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Antoine Carr
Born July 23, 1961 (1961-07-23) (age 48)
Oklahoma City, Oklahoma
Nationality USA
Listed height 6 ft 9 in (2.06 m)
Listed weight 260 lb (118 kg)
High school Wichita Heights
College Wichita State University
Draft 8th overall, 1983
Detroit Pistons
Pro career 1984–2000
Former teams Detroit Pistons
Olimpia Milano
Atlanta Hawks
Sacramento Kings
San Antonio Spurs
Utah Jazz
Houston Rockets
Vancouver Grizzlies
Medal record
Competitor for  United States
World Championships
Silver 1982 Colombia USA

Antoine Labotte Carr (born July 23, 1961) is a retired 16-year National Basketball Association journeyman player well known for the sunglass shades he wore onto the court. He was nicknamed the Big Dog.


Early life

Antoine Carr was born in Oklahoma City, Oklahoma. A tall, garrulous youngster, Carr was a star basketball player at Wichita Heights High School (class of 1979)--a teammate on the 1977 Heights team was future NBA player Darnell Valentine. He accepted a scholarship to play locally at Wichita State University. A four-year player, Carr was a major contributor on a team that also included future NBA players Xavier McDaniel, and Cliff Levingston, averaging 17 points per game while shooting over 55% during his college career.

He played for the US national team in the 1982 FIBA World Championship, winning the silver medal.[1]

Pro career

Coming off a senior season where he'd averaged 22.5 points and 7.6 rebounds a game in a strong college program, Carr was selected by the Detroit Pistons in the first round (eighth pick overall) of the 1983 NBA Draft out of Wichita State. Despite being a top-ten pick, Carr played the 1983–84 season in Italy with Simac Milano. Returning to the NBA in the 1984–85 season, he played six full seasons with the Atlanta Hawks before moving to the Sacramento Kings in the middle of the 1989–90 campaign. While in Sacramento, Carr averaged 20 points per game and was the team's star. He scored 1,551 points that season, by far his best scoring season (aside from that season, he never scored more than 1000 points). Carr also played for the San Antonio Spurs, where he led the team in field goal percentage. He also played a notable first round series in 1994 against the Karl Malone-lead Utah Jazz. Carr was filling in for an injured David Robinson, who had a fractured hand. Carr put on what could be considered the best games of his career, but the Spurs still lost the series 1–3. Carr was signed as a free agent by the Utah Jazz on October 29, 1994, where he was a periodic starter at the center position beside power forward Karl Malone. When not starting, he settled in as his role as the energetic and jovial sixth man. Coach Jerry Sloan utilized Carr extensively during the two years that the Jazz reached the NBA finals – relying on his experience and ability to control the ball. Carr led the Jazz to victory in Game 5 of the 1998 Finals against the Chicago Bulls with several clutch jumpshots. Carr finished his career with the Houston Rockets and Vancouver Grizzlies, playing 18 games with Houston and 21 with Vancouver in a reserve role.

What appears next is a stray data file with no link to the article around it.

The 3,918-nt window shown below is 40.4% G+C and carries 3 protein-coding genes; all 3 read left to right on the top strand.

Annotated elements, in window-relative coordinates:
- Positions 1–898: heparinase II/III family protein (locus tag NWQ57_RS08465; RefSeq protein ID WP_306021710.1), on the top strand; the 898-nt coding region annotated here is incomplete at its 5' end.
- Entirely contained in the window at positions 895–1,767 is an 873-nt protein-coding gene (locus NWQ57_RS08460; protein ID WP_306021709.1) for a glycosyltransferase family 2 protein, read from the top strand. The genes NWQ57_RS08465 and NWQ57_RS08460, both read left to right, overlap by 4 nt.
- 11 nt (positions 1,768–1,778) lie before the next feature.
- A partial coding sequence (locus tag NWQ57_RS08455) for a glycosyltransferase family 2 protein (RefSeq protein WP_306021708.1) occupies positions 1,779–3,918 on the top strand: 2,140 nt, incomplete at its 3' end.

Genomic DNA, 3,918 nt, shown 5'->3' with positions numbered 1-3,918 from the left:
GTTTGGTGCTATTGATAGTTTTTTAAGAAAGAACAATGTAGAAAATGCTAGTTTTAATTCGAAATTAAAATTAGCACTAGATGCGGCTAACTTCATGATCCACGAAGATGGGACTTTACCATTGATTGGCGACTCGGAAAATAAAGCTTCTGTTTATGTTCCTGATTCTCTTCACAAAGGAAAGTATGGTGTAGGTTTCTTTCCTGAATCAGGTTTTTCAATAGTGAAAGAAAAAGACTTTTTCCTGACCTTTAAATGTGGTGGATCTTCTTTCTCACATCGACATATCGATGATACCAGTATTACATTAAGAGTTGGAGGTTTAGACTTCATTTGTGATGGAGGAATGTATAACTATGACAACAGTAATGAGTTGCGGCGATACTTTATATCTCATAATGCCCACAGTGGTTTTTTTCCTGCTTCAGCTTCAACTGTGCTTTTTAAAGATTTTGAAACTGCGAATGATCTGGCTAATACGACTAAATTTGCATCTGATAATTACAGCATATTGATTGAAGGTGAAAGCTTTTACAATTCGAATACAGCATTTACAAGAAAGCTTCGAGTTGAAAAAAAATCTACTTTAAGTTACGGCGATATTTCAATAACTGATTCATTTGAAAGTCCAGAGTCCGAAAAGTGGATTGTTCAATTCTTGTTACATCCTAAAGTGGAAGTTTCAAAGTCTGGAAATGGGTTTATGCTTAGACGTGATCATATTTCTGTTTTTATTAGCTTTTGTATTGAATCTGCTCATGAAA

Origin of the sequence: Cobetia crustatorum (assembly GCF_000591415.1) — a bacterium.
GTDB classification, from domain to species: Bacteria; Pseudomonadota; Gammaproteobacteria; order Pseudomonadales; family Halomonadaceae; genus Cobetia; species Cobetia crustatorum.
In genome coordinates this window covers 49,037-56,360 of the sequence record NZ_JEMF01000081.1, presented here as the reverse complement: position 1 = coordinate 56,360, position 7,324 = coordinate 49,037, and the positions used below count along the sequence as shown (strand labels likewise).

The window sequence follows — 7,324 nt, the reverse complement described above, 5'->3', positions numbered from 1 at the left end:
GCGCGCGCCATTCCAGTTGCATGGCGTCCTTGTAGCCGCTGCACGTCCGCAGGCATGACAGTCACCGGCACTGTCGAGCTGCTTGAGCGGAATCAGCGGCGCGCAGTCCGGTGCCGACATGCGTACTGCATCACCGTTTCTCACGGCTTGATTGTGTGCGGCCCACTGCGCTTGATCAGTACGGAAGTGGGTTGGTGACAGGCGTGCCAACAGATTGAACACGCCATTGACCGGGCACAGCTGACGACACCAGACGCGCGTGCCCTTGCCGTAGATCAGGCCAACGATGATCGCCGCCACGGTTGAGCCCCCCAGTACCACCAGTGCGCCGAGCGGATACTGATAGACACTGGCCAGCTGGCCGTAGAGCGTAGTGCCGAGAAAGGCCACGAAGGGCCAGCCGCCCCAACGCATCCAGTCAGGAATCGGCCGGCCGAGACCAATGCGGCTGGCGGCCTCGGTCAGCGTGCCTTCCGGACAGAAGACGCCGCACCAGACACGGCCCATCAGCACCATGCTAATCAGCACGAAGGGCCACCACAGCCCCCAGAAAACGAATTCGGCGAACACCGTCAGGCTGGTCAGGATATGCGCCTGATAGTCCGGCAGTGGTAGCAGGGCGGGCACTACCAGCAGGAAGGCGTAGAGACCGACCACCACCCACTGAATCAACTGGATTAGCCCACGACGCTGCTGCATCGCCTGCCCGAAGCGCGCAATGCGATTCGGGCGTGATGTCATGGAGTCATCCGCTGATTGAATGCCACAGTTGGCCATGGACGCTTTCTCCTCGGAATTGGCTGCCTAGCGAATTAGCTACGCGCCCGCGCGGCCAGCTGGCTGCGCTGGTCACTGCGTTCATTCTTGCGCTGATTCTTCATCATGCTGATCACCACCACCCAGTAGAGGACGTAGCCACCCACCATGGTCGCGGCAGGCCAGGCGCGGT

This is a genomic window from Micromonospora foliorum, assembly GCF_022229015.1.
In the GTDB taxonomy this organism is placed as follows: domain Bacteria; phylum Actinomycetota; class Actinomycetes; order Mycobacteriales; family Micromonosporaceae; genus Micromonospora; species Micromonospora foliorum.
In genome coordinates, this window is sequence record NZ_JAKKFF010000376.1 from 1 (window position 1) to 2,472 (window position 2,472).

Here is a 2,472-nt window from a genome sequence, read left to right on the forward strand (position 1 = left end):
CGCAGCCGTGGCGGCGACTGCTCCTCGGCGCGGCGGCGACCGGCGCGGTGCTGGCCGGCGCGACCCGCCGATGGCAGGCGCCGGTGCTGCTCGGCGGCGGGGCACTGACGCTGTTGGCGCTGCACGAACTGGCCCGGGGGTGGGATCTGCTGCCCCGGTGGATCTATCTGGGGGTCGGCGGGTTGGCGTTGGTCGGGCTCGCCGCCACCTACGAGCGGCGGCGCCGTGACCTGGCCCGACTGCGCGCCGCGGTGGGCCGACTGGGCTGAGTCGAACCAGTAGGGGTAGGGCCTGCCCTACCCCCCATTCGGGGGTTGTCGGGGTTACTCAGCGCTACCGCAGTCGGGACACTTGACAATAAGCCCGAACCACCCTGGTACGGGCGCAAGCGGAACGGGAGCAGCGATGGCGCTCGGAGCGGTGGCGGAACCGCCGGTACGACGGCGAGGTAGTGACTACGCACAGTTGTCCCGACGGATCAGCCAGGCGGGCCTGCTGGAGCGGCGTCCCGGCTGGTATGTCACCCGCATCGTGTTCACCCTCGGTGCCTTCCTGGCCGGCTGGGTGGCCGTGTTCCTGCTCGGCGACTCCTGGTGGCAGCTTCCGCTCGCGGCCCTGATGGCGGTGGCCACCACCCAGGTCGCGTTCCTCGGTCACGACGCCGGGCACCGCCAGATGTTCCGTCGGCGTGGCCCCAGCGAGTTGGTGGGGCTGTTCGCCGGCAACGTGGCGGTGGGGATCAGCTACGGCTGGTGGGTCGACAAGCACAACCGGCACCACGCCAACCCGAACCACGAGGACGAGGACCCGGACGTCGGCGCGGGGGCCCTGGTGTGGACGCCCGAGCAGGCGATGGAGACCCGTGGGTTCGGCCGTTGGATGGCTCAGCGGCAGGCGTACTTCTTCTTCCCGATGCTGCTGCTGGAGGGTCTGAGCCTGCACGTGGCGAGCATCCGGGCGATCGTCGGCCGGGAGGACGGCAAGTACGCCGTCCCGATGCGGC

Carr scored 9,176 points in his NBA career. Carr had a strong ability to manage the ball down low, even as a small center. He is known for his power and dunking, and his ability to hit medium to long jump shots under pressure. He made 50% of his attempts from the floor and shot 78% from the free throw line. After receiving an eye injury, Carr wore orange-tinted Oakley sunglasses for the rest of his NBA career.

Following his final season with Vancouver, Carr played one season for the Kansas City Knights of the ABA, and one season with the Greek club Ionikos Nikaias.

His brother Henry Carr also played for Wichita State University, and was drafted in 1987 by the Los Angeles Clippers.


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